Hundreds attend cultural arts center opening
Published 11:44 am Wednesday, September 17, 2008
Ella Wheeler Wilcox wrote a poem titled “Lifters and Leaners.”
“There are just two kinds of people on earth today … the people who lift and the people who lean.”
Mack Gibson, chairman of the Troy Pike Cultural Arts Center’s board of directors, quoted Wilcox Sunday in expressing his appreciation to the many “lifters” who helped make the dream of transforming an aging building into a state-of-the-art cultural arts center.
The Grand Opening ceremony for the Holman and Ethel Johnson Center for the Arts engrained Sept. 14, 2008, as a historic day in Troy. The ceremony marked the beginning of a new era in the cultural arts for Troy and Pike County.
The ceremony was held at 2 p.m. at 300 Eat Walnut Street and those in attendance were characterized by Gibson as “lifters” who have given back to the community they call home.
He cited four events that were initially significant in making the Johnson Center for the Arts a reality.
First, the City of Troy provided $200,000 in seed money for the arts center. Secondly, USDA Rural development provided a low-interest, 40-year loan of $1.689 million for the renovation project. Manley and Mary Johnson’s gift of $500,000 and the hiring of Richard Metzger as executive director of the Troy Pike Cultural Arts Center provided the funds and leadership for the project to move full speed ahead.
“When the former Troy Post Office opened in 1912, it was a gathering place for women to swap recipes and gossip. Men gathered on the steps to discuss the weather and politics and to gossip,” Gibson said. “You would always meet someone you knew at the post office.
“Once again, this grand ol’ building will be a gathering place for our community and it will be a permanent location for the arts. Through the renovation of the old Troy Post Office, we have kept the original but redefined its purpose.”
Tonya Terry, emcee for the event, brought an impressive lineup of speakers to the stand and each had praise for the visionaries who saw beyond what was to what could be.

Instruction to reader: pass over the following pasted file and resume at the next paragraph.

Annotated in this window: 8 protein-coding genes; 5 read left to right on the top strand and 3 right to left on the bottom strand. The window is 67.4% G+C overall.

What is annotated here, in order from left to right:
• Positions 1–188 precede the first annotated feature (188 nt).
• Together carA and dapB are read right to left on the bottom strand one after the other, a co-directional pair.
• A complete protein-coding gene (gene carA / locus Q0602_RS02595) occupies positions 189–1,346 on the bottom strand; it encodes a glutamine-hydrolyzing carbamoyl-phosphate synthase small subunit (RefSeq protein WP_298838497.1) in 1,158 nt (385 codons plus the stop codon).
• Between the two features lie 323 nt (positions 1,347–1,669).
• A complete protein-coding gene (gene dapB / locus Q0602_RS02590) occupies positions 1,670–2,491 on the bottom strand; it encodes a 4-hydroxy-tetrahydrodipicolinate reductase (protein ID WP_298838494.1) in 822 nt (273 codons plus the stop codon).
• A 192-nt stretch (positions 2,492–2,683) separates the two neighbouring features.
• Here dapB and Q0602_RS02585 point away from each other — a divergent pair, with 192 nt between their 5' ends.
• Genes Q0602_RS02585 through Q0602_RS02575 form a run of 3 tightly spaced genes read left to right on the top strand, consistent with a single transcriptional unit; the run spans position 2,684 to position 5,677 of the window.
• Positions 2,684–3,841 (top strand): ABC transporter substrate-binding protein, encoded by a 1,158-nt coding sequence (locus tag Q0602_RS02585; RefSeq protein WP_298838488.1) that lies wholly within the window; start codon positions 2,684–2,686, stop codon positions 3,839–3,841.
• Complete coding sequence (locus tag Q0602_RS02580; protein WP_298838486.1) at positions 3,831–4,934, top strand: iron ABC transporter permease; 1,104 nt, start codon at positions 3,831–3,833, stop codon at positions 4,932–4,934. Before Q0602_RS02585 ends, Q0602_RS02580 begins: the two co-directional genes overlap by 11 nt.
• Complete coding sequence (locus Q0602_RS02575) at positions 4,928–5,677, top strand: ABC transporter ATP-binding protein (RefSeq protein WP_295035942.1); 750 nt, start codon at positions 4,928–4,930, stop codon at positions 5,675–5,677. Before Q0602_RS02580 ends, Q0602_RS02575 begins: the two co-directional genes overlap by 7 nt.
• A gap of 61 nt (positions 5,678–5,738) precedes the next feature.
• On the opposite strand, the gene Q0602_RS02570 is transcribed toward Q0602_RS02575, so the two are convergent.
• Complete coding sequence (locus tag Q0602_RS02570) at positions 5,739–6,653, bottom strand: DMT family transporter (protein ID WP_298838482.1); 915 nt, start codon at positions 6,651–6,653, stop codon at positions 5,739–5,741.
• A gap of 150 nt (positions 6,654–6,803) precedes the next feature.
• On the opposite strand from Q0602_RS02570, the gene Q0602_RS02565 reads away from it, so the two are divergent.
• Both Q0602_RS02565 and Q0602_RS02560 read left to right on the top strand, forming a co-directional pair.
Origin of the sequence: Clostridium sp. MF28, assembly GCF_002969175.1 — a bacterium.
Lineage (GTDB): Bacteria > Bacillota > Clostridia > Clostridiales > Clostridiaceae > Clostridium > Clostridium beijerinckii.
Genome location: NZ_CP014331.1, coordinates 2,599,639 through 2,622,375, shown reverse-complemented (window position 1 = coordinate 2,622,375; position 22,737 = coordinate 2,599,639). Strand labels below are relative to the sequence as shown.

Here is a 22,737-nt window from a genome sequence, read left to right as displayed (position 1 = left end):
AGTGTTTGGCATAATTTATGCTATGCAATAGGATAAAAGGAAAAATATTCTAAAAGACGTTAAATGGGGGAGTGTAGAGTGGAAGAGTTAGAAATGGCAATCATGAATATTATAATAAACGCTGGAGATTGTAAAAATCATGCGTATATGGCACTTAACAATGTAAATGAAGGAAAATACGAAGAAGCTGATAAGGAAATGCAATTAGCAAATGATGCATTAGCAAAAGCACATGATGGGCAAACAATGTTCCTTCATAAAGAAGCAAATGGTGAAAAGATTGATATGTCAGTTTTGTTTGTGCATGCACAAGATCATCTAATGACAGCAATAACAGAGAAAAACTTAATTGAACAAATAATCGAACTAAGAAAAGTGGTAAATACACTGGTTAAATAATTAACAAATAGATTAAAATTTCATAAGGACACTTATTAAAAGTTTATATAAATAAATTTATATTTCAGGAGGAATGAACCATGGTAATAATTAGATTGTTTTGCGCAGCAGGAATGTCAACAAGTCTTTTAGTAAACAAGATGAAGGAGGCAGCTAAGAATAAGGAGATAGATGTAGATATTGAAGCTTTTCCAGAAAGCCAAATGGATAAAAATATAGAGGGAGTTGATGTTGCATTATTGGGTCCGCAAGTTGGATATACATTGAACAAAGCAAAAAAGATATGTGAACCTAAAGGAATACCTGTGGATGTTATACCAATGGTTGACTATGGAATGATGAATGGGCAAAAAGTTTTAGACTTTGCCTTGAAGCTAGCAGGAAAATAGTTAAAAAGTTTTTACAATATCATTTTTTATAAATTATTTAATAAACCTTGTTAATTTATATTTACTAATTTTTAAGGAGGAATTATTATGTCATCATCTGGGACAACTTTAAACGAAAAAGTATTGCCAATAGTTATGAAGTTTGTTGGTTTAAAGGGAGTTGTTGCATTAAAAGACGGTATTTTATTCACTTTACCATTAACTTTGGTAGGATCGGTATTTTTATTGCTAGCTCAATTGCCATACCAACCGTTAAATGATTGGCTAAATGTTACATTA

Metzger called the day’s events a “big deal” and said the decision to come to Troy as head of the cultural arts organization was the best decision of his life. He expressed appreciation to the board of directors, the committees and the many individuals who helped keep the dream alive.
Dr. Jack Hawkins Jr., chancellor of Troy University, said the arts are a journey of exploration and transcend the barriers of language and culture.
He called the partnership between the Troy Pike Cultural Arts Center and Troy University a true partnership and pledged that the best is yet to be.
Dr. Manley Johnson, son of the late Holman and Ethel Johnson, said that he knew that his parents would be “so pleased to see what has happened here today.”
Holman Johnson was the Troy “town photographer” for 40 years and Ethel Johnson was a longtime supporter of the arts.
A Johnson family relative, who is stationed in Afghanistan, made arrangements for a flag to be flown there in honor of the day’s events and also for a Night Stalker to carry the American flag also in honor of the festivities.
Troy Mayor Jimmy Lunsford praised the efforts of the many who have made the Johnson Center for the Arts a reality.
“When you see the downtown areas of small towns drying up, then so will the towns,” he said. “The public and private investments in this arts center is something we can all be proud of but we still have more to do. The downtown area is the heart of a city. If the heart goes, so does the city.”
Lunsford said the heart of downtown Troy is beating strongly.
Al Head, executive director of the Alabama State Council on the Arts, closed the program.
“It would be an understatement to say that today is a significant event,” he said. “But it is significant, not only for Troy, but for the state of Alabama.”
Head said Alabama has a wealth of arts centers and museums and the Johnson Center for the Arts adds a gem to the cultural landscape of Alabama.
Just as Holman Johnson captured the images of Troy for 40 years, so will the Johnson Center for the Arts capture the essence of the South and beyond, Head said.
“The Johnson Center for the Arts will be a beacon of culture and beauty,” he said. “That light has been turned up significantly and shown brightly today.”
The defining moment of the day was when the ribbon was cut and the doors of the Johnson Center for the Arts were officially opened.
A dream is now reality.